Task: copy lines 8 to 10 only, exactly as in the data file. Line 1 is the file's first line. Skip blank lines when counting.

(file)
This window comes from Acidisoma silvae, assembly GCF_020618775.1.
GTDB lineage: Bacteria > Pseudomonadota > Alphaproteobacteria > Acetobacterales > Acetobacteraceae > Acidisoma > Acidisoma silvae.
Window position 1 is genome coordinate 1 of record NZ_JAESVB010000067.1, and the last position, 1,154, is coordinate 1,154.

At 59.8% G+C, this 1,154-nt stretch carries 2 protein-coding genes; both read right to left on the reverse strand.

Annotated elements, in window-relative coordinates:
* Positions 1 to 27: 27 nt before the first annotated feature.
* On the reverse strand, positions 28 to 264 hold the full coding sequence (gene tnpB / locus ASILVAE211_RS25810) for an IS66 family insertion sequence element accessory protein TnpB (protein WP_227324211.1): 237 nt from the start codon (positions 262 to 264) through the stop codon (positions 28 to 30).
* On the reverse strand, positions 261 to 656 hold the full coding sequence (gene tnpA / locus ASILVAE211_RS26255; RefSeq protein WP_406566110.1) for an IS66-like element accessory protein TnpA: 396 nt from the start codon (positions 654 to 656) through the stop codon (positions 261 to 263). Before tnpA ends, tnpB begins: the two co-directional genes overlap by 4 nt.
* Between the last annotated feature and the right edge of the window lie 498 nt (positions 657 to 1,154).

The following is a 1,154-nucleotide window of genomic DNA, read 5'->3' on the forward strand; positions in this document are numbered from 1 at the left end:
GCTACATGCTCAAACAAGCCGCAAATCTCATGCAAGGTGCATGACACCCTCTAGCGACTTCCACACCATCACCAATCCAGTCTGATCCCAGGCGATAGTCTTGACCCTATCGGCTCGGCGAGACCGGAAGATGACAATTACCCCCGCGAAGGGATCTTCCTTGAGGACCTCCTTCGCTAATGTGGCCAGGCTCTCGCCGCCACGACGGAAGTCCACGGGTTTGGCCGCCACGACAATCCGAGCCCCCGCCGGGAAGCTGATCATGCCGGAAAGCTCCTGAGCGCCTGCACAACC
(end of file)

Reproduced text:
* On the reverse strand, positions 261 to 656 hold the full coding sequence (gene tnpA / locus ASILVAE211_RS26255; RefSeq protein WP_406566110.1) for an IS66-like element accessory protein TnpA: 396 nt from the start codon (positions 654 to 656) through the stop codon (positions 261 to 263). Before tnpA ends, tnpB begins: the two co-directional genes overlap by 4 nt.
* Between the last annotated feature and the right edge of the window lie 498 nt (positions 657 to 1,154).

The following is a 1,154-nucleotide window of genomic DNA, read 5'->3' on the forward strand; positions in this document are numbered from 1 at the left end: